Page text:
Charities and community organisations across the UK have been offered a share of a £1 million government grant, to fund efforts advising consumers about the benefits of saving energy.
The government hopes the money will help vulnerable households, struggling to deal with rising energy bills, cut their spending.
From Monday, organisations such as parish councils, community energy groups and registered social landlords have been invited to bid for a portion of the new wave of funding.
Any group that works in advising customers on shopping around for cheaper energy providers, or supplies information on schemes that help lower bills, for example, will be eligible.
“We are doing everything possible to help people cut their energy bills,” said Ed Davey, energy and climate change secretary.
“But there are some things they can do to help themselves, like making sure they’re signed up to a competitive energy deal, and if they’re not, switching.
“This new funding means vital energy saving guidance can be targeted where it is needed most, so I urge local authorities, community groups and charities to come forward and help to take on this challenge.”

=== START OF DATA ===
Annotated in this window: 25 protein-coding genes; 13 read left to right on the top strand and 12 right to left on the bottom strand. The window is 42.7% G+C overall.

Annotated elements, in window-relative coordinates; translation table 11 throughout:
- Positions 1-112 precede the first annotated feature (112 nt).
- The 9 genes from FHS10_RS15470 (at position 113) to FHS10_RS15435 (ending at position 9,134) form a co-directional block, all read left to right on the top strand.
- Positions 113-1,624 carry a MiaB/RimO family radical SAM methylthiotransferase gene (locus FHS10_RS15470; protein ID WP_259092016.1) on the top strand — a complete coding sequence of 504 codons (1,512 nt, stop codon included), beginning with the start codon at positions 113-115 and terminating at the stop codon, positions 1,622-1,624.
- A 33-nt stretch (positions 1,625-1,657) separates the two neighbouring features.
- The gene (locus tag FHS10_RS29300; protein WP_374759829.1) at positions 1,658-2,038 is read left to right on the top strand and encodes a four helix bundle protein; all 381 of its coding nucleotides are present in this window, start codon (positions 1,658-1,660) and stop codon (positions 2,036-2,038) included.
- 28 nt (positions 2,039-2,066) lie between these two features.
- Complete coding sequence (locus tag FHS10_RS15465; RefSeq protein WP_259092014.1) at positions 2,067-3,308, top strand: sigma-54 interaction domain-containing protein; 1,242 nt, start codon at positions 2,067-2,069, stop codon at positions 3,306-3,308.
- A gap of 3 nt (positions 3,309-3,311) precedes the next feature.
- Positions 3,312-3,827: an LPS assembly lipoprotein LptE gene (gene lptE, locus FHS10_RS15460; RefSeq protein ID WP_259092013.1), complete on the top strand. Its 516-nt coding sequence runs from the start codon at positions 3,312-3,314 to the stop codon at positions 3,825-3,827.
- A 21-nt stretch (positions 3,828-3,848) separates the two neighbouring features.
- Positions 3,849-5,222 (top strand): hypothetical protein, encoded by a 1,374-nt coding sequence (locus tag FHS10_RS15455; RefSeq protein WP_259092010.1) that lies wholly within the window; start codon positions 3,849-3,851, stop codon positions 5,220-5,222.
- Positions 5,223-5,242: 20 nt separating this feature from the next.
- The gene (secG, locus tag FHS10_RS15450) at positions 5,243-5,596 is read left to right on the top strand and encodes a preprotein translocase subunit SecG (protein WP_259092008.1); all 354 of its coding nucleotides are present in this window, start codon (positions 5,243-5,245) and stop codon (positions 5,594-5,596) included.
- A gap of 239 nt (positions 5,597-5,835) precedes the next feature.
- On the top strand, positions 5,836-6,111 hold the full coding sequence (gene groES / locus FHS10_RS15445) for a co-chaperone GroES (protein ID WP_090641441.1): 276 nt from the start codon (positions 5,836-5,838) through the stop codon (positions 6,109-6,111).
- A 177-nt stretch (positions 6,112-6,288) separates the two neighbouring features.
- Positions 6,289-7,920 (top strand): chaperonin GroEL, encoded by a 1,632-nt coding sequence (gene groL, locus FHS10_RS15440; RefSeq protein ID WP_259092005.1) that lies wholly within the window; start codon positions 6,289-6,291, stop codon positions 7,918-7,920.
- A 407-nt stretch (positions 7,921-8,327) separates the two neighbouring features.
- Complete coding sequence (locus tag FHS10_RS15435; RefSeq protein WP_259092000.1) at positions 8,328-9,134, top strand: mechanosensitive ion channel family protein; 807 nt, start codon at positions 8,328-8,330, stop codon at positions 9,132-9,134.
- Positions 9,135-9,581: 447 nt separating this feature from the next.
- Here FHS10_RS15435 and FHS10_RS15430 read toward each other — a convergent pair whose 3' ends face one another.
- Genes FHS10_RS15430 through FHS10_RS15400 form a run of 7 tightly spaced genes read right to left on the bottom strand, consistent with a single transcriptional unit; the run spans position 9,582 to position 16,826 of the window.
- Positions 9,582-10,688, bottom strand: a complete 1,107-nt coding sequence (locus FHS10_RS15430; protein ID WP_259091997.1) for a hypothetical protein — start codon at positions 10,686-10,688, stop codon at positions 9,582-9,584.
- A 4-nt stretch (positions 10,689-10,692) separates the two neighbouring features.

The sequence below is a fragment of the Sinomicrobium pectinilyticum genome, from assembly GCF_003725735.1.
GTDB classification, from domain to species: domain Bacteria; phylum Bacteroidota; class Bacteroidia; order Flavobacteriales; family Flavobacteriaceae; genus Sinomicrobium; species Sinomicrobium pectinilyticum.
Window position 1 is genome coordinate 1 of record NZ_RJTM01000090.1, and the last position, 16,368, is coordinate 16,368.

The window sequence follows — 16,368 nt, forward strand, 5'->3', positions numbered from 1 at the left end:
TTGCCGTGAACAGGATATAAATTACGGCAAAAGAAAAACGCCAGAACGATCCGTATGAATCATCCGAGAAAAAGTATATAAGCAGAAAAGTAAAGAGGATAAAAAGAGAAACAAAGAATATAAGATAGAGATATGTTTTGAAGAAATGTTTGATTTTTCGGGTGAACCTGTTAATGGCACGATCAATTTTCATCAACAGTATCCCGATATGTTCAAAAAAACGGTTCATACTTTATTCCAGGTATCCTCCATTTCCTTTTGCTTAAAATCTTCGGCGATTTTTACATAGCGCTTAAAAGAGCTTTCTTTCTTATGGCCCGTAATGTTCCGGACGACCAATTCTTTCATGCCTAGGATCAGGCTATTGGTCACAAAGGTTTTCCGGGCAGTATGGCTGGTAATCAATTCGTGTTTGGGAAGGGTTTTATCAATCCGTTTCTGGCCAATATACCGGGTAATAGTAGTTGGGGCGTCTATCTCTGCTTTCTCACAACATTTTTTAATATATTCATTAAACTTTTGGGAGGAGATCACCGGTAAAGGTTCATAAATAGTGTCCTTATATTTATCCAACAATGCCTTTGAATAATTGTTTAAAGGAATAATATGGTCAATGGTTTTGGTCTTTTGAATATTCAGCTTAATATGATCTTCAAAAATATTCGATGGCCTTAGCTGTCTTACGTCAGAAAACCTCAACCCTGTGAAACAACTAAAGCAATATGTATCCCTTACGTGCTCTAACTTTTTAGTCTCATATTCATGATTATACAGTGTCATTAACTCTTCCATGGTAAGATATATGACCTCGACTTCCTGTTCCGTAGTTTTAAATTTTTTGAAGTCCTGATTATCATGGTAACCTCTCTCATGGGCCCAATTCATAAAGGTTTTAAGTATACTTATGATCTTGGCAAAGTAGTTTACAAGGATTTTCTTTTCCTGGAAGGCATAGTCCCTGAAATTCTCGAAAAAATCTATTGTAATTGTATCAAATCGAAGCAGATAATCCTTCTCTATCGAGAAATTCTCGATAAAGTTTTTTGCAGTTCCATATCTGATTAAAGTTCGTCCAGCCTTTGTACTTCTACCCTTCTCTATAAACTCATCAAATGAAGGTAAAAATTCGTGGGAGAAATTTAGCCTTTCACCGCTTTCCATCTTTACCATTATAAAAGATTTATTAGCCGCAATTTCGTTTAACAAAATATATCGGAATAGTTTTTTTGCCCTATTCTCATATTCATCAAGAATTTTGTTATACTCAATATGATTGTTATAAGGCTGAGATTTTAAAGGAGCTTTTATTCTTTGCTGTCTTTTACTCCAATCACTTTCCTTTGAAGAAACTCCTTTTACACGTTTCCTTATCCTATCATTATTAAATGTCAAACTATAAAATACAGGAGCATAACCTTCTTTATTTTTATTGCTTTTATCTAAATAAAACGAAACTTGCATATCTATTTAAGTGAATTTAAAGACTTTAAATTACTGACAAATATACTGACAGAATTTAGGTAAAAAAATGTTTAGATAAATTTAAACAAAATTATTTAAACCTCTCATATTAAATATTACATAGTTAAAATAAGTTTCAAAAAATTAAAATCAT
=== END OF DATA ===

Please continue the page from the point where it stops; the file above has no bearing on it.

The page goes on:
The cash will be made available through the Big Energy Saving Network, a Department of Energy and Climate Change (DECC) initiative launched to support third sector organisations.
Last year, the network provided £900,000 to 160 successful projects. The government hopes to fund another 160 this time around. Applications must be submitted via DECC’s website by August 8.
Last month, a government report revealed that around 2.3 million people were living in fuel poverty in 2012. Worryingly, this figure is expected to rise in 2014.
While Ofgem has plans for a faster energy switching service, campaigners have urged the government to tackle the crisis by investing in energy efficiency in the UK’s ageing housing stock.
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